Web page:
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doc:howto:pseudowire

Pseudowire

For an overview over all existing Virtual private network (VPN)-related articles in the OpenWrt wiki, please visit vpn.overview

Pseudo-wire In today's data center an important question is: How to react on server outages? One of the possible answer to this question is a second data center in another location with a symmetric internet connection. This second data center can be run on cheap servers. With this setup, data from the primary data center can continuously be transmitted to the secondary one. If one or more server in the primary data center fail (e.g. because of hardware defect) the second data center can be used as fallback. This would be possible, if both of the data centers could be connected on layer 2 so they both share the same address range simultaneously. With expensive, proprietary hardware (e.g. Cisco) this is easily possible. For exactly this problem pseudowire switching can be used as seen in the following picture.

http://isc.sans.edu/diary.html?storyid=8704
proprietary setup:

Linux also supports Layer 2 coupling with VPN1 or unencrypted via the Internet. Examples therefor are:

  1. OpenVPN - in bridged to bridged mode

To achieve this the following options are used on the server side:

      server-bridge ....
      up "/etc/openvpn/bridge-start"
      dev tap0
In the remote data center one client is provided with two VLANs. The first is used to connect to the vpn server. The second one is used later on when routing the layer 2 traffic of the first data center. In this example this is VLAN 111, which is available on the client as bridge.
up "/etc/openvpn/bridge-start"
client
#
/etc/openvpn/bridge-start
#!/bin/bash
#################################
# Set up Ethernet bridge on Linux
# Requires: bridge-utils
#################################
# Define Bridge Interface
br="vlan111"
# Define list of TAP interfaces to be bridged,
# for example tap="tap0 tap1 tap2".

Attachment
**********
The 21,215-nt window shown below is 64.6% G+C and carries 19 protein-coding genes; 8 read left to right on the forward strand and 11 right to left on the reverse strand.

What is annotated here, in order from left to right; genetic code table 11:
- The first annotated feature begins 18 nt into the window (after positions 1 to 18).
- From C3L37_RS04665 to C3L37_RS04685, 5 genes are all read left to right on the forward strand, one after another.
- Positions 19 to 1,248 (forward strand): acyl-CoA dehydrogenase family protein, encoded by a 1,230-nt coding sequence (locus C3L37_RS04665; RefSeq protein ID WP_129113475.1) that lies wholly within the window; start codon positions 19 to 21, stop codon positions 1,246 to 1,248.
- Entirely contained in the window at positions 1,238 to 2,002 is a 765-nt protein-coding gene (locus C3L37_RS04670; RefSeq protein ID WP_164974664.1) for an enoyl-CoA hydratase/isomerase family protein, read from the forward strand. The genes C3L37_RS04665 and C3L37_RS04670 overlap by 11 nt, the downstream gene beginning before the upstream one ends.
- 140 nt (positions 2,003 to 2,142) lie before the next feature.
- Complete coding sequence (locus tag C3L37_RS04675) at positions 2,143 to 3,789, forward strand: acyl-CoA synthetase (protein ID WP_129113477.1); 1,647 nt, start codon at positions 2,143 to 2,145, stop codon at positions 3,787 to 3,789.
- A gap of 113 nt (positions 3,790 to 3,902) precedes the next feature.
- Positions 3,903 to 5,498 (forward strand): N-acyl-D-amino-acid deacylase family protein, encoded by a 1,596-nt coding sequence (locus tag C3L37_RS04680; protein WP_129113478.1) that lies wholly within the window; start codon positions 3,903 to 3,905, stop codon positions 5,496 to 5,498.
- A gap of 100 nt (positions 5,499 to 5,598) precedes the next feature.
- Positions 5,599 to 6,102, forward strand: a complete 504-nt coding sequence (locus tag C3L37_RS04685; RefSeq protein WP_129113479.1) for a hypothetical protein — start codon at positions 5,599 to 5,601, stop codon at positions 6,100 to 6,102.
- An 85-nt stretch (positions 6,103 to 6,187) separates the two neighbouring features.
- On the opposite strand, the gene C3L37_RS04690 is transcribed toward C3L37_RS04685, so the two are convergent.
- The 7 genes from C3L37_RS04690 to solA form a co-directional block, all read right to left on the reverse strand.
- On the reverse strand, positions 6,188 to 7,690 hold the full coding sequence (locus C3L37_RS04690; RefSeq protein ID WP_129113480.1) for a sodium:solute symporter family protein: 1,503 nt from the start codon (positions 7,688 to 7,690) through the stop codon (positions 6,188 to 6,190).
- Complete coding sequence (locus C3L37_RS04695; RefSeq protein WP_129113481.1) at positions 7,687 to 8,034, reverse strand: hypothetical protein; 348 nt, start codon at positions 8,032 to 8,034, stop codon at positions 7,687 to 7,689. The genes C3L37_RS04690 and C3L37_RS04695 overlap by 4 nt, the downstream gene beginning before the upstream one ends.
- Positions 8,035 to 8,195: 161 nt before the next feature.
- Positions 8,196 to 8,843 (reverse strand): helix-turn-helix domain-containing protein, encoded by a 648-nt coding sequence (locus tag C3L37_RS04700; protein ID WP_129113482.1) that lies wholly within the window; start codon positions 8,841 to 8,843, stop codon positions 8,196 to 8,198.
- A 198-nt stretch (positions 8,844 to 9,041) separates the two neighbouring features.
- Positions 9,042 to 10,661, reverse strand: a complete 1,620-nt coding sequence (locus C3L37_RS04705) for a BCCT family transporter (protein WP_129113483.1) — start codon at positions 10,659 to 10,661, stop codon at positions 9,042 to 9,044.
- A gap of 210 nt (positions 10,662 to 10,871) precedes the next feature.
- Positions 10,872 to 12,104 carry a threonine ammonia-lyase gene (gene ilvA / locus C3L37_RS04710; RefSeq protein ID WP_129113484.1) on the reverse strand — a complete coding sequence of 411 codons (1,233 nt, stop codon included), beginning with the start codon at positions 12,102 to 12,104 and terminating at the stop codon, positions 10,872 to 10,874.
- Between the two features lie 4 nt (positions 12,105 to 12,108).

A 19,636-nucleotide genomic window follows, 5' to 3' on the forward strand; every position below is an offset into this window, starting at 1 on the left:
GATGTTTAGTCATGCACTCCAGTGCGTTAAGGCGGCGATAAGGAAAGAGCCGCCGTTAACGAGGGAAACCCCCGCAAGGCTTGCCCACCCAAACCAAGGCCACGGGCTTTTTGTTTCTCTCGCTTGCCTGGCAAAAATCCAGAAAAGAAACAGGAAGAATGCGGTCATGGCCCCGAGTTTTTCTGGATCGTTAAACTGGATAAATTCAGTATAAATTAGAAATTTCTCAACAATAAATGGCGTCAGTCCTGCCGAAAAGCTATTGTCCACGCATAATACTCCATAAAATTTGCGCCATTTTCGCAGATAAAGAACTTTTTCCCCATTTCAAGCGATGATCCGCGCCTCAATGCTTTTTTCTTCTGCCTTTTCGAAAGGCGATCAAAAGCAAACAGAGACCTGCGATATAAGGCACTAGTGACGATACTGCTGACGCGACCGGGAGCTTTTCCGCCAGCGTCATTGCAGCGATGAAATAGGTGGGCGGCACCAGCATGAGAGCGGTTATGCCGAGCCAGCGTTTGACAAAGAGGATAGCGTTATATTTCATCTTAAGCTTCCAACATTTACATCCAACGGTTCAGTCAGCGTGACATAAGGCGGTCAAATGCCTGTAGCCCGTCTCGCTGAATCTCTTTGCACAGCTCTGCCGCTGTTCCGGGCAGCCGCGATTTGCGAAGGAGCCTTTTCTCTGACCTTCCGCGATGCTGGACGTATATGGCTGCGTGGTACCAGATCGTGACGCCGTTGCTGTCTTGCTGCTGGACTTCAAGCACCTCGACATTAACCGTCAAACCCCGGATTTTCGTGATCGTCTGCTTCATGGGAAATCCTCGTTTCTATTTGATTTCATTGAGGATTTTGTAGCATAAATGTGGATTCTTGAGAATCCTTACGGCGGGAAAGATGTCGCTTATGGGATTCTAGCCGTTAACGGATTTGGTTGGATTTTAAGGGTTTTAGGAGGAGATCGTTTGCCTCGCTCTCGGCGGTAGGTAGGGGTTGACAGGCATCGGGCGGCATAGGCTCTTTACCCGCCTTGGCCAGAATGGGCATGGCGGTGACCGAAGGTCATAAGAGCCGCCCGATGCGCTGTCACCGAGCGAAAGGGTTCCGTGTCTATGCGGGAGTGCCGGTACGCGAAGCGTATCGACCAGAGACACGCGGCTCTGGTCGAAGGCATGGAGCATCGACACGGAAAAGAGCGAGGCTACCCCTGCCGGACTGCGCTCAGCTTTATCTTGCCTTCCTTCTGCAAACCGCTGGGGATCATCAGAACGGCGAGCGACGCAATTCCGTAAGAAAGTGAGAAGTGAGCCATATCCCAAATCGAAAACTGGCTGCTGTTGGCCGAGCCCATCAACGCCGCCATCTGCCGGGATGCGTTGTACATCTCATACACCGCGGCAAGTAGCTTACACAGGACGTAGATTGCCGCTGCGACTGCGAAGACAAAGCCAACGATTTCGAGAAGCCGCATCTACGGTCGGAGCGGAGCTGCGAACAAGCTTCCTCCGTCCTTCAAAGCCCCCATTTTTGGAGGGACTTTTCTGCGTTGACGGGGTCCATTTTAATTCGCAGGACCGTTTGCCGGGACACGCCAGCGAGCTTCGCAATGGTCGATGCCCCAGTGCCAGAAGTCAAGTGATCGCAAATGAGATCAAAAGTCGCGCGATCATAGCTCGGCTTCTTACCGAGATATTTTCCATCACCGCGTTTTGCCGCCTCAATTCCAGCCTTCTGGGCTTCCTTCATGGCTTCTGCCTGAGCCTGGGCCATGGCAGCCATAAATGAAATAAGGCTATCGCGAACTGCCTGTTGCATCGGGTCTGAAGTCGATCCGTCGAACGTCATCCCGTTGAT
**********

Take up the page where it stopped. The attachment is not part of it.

tap="$1"
for t in $tap; do
/usr/sbin/openvpn --mktun --dev $t
done
for t in $tap; do
/usr/sbin/brctl addif $br $t
done
for t in $tap; do
/sbin/ifconfig $t 0.0.0.0 promisc up
done

   The advantage of routing the layer 2 traffic in the unused VLAN 111 has the advantage that
   local traffic does not mix with the traffic of the remote data center.
   A disadvantage hereby is the somewhat smaller throughput due to the architecture of openv-
   pn, as to many interrupts are required to copy the data vom kernel space to user space and
   back. This has a significant role when working with embedded hardware.

{{:doc:howto:rbridge.jpg|

    Here an UDP tunnel in both directions is created to connect two ehternet segments. An
    encryption of this tunnel can be implemented by using IPSEC on top of this tunnel. This
    program, however, is not available as source code and therefor its usage is limited.

L2TPv3 with OpenWrt

So, is L2TPv3 available for Linux? Since Kernel 2.6.35 L2TPv3 is rudimentary available. Further infos in http://kerneltrap.org/mailarchive/linux-netdev/2010/4/2/6273948. So L2TPv3 is available for Linux. So what else is to be done to get this working:

  • install Linux
  • confgiure the firewall
  • set up the IPSEC Tunnel
  • monitor the IPSEC Tunnel
  • start the L2TPv3 Tunnel and bridge it on both ends

No Linux distribution has included L2TPv3 in their network setup - but OpenWrt. With OpenWrt it can be configured in the network configuration in /etc/config/network

Have s look at http://wiki.openwrt.org/doc/uci/network#protocol.l2tp.l2tp.pseudowire.tunnel

Openwrt can be used on many other hardware besides routers from Linksys. Even para virtual network devices are available to achieve performant network operations in virtualised environ- ments:

Openwrt is small, can be easily adopted and has an excellent buildchain. With this buildchain personal modifications are simple to include.

Implementation

After the theoretical depiction follows a practical implementation using an example network environment. The used network ranges are:

  • external IP address in the primary data center (141.64.161.74), gateway (141.64.161.1), netmask (Class C)
  • internal IP range 10.1.0.0/24
  • external IP address in the secondary data center (192.166.120.139), gateway (192.166.120.1), netmask (Class C)
  • unused VLAN 111 in the secondary data center

This shows the implementation of the Layer 2 coupling. First, the IPSEC tunnel between 141.64.161.75 to 192.166.120.139 is established. After succeeding, the IPs 192.168.202.5/32 and 192.168.202.9/32 are assigned to the tunnel endpoints. On top of this tunnel the L2TPv3 tunnel can be initialized. The IPSEC tunnel is needed as the connection between the data centers has to be cryptographically secure. This encryption is implemented in the kernel and can be implemented in hardware so latencies should be small and throughput should be huge. L2TPv3 is kernel based, too, which is one of the features that make it appealing in using to achieve the aspired goals.

Implementation using OpenWrt

To implement this setup with OpenWrt in both data centers an instance (l-01 in the primary, l-02 in the secondary) has to be configured as follows.